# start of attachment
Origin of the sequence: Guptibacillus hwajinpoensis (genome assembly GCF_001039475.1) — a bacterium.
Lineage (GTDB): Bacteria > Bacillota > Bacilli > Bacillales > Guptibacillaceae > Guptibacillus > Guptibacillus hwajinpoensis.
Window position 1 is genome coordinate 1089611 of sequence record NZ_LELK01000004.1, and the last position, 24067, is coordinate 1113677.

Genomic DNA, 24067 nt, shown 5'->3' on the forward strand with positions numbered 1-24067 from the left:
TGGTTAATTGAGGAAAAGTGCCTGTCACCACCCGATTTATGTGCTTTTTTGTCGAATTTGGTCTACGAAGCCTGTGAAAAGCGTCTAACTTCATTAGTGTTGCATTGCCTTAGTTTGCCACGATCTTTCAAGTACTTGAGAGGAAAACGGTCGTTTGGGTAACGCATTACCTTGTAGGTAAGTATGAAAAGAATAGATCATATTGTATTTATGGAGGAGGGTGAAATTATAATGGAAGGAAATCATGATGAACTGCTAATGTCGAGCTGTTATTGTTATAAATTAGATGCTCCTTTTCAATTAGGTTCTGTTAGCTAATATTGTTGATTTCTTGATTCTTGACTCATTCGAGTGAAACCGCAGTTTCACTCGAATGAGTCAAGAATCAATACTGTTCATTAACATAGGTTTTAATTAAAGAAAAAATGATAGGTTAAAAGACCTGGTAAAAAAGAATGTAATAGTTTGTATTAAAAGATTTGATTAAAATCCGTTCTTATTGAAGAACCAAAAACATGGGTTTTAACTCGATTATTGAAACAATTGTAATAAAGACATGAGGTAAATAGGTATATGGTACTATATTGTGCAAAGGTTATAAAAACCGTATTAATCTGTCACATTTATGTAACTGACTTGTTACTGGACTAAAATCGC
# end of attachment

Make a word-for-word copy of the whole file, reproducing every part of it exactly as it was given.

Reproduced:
Origin of the sequence: Guptibacillus hwajinpoensis (genome assembly GCF_001039475.1) — a bacterium.
Lineage (GTDB): Bacteria > Bacillota > Bacilli > Bacillales > Guptibacillaceae > Guptibacillus > Guptibacillus hwajinpoensis.
Window position 1 is genome coordinate 1089611 of sequence record NZ_LELK01000004.1, and the last position, 24067, is coordinate 1113677.

Genomic DNA, 24067 nt, shown 5'->3' on the forward strand with positions numbered 1-24067 from the left:
TGGTTAATTGAGGAAAAGTGCCTGTCACCACCCGATTTATGTGCTTTTTTGTCGAATTTGGTCTACGAAGCCTGTGAAAAGCGTCTAACTTCATTAGTGTTGCATTGCCTTAGTTTGCCACGATCTTTCAAGTACTTGAGAGGAAAACGGTCGTTTGGGTAACGCATTACCTTGTAGGTAAGTATGAAAAGAATAGATCATATTGTATTTATGGAGGAGGGTGAAATTATAATGGAAGGAAATCATGATGAACTGCTAATGTCGAGCTGTTATTGTTATAAATTAGATGCTCCTTTTCAATTAGGTTCTGTTAGCTAATATTGTTGATTTCTTGATTCTTGACTCATTCGAGTGAAACCGCAGTTTCACTCGAATGAGTCAAGAATCAATACTGTTCATTAACATAGGTTTTAATTAAAGAAAAAATGATAGGTTAAAAGACCTGGTAAAAAAGAATGTAATAGTTTGTATTAAAAGATTTGATTAAAATCCGTTCTTATTGAAGAACCAAAAACATGGGTTTTAACTCGATTATTGAAACAATTGTAATAAAGACATGAGGTAAATAGGTATATGGTACTATATTGTGCAAAGGTTATAAAAACCGTATTAATCTGTCACATTTATGTAACTGACTTGTTACTGGACTAAAATCGC